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March for the Oceans event held in Grand Bahama
By Gail Woon, Founder, EARTHCARE
Jun 13, 2018 - 4:43:02 PM

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Candice Woon EARTHCARE designed the bright signs that alerted people to the dangers of plastics in our oceans

On June 8th, the Grand Bahama based environmental group, EARTHCARE held an official World Oceans Day film event at the Kevin Tomlinson Academy. “Plastic Oceans” was viewed by those in attendance, and is a documentary about the severe impact that plastics are having on our oceans worldwide.

The following morning EARTHCARE Eco Kids joined with groups from all over Grand Bahama to March for the Oceans.  This event was spearheaded by Coral Vita, reef restoration firm and Keep Grand Bahama Clean and its officers, Nakira Wilchcombe and Olothea Gardiner.  Groups also represented were, Bahamas National Trust, Grand Bahama Nature Tours and many others including students and residents of the island.

EARTHCARE volunteers, Candice Woon and Alexander Zago prepared brightly coloured signs to bring awareness to the damage that plastics are doing to our precious oceans, and over 100 participants met at the Lions Club Lodge for a 4 mile cleanup March to Williams Town Beach.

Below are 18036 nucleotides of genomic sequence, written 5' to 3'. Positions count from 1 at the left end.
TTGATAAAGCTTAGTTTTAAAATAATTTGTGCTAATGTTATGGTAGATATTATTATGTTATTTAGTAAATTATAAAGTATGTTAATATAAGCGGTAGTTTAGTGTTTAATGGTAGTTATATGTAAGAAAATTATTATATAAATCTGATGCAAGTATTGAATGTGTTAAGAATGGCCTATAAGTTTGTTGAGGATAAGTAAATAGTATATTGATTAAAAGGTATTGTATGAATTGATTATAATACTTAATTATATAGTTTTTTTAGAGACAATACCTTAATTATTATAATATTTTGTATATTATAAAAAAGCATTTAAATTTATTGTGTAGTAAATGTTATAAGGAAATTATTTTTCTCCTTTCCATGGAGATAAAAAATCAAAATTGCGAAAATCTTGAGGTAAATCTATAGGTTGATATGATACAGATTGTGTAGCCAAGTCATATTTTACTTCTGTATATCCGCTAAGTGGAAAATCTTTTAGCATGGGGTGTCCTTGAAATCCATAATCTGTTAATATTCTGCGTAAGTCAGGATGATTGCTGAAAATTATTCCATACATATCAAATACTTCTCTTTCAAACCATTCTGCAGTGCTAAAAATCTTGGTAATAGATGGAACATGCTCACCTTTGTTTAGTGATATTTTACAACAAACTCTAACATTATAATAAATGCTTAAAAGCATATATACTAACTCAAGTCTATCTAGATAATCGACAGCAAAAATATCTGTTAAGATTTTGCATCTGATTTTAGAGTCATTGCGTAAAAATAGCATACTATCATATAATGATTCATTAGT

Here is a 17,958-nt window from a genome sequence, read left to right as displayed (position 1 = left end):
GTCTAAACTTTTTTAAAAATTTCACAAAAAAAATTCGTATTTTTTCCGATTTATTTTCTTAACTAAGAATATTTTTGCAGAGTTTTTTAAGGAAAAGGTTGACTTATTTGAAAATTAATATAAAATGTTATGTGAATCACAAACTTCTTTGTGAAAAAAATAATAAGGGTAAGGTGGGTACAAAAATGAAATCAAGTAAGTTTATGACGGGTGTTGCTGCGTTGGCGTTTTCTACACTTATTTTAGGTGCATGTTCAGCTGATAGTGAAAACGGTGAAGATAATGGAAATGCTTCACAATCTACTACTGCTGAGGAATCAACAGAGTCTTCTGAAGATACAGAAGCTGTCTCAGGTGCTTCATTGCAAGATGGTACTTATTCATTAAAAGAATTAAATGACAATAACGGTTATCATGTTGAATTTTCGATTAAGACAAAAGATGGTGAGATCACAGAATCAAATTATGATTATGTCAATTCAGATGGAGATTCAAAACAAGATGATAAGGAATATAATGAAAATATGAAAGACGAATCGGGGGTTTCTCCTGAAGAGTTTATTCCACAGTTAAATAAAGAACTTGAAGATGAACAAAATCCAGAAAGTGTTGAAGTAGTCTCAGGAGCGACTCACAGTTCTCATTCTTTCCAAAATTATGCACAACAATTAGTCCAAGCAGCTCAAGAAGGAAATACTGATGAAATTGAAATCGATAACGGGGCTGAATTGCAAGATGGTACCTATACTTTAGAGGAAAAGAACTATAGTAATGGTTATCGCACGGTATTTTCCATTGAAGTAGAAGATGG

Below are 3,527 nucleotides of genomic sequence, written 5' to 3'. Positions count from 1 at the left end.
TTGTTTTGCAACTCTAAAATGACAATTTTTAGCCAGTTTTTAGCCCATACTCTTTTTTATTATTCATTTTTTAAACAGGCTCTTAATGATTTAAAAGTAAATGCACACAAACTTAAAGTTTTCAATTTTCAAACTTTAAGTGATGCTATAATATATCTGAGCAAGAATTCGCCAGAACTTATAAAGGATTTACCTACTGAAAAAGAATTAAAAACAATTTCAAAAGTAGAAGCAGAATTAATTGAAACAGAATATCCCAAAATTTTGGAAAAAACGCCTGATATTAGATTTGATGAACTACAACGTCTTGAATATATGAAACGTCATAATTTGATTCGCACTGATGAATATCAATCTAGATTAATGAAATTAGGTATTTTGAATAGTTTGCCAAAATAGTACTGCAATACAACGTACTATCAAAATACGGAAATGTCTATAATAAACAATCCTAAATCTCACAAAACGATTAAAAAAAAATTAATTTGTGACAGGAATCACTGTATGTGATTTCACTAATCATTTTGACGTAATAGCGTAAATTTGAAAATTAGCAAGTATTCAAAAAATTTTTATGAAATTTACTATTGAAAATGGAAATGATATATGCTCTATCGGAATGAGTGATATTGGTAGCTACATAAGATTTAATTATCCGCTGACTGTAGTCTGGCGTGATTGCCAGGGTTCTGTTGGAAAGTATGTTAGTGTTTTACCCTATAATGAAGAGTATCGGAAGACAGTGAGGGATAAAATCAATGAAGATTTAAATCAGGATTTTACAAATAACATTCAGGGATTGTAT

70 bags of debris were picked up on the way to Williams Town.  “It’s sad to see that we have collected this much garbage on a well-known tourist route, said Grand Bahama Port Authority director, Rupert Hayward.  “All of these groups can tell you what damage garbage does to the earth, but its destruction to our ocean life – which is a large part of our livelihood, is worse.  I am so pleased with the turnout today and hope we inspire others to think before they throw trash.”

March for the Oceans participants clean the roadside on the way to Williams Town Beach

“We could not have been more pleased with the turnout for this event, said Coral Vita Scientist, Stephen Ranson.  “The level of support we received from our environmental partners and even from the general public is a testament to the fact that more of us are becoming aware of how things we do in our day to day lives, impact the environment – most importantly the ocean.

“Oceans are really the lifeblood of our planet, said KGBC Co-Chair, Olothea Gardiner.  “As an archipelagic nation, The Bahamas relies heavily on the bounty of our oceans for food and sustenance, but there must also be balance.  We must do everything we can to protect the ocean so that it will continue to serve us well into the future.”

Marching for the Oceans on Grand Bahama for World Oceans Day 2018

At the end of the March, there were short presentations by Nakira Wilchcombe, Keep Grand Bahama Clean, Jinnel Sturridge, Bahamas National Trust, Rupert Hayward, Grand Bahama Port Authority, Stephen Ranson, Coral Vita, Gail Woon, EARTHCARE and Jensen Farquharson, Save The Bays.

EARTHCARE Eco Kids and several March participants accompanied Erika Gates to the Taino Beach Park and Nature Trail where they learned about the relationships between birds and the oceans.    

EARTHCARE copyright 2018.

Rupert Hayward and his daughter March for the Oceans

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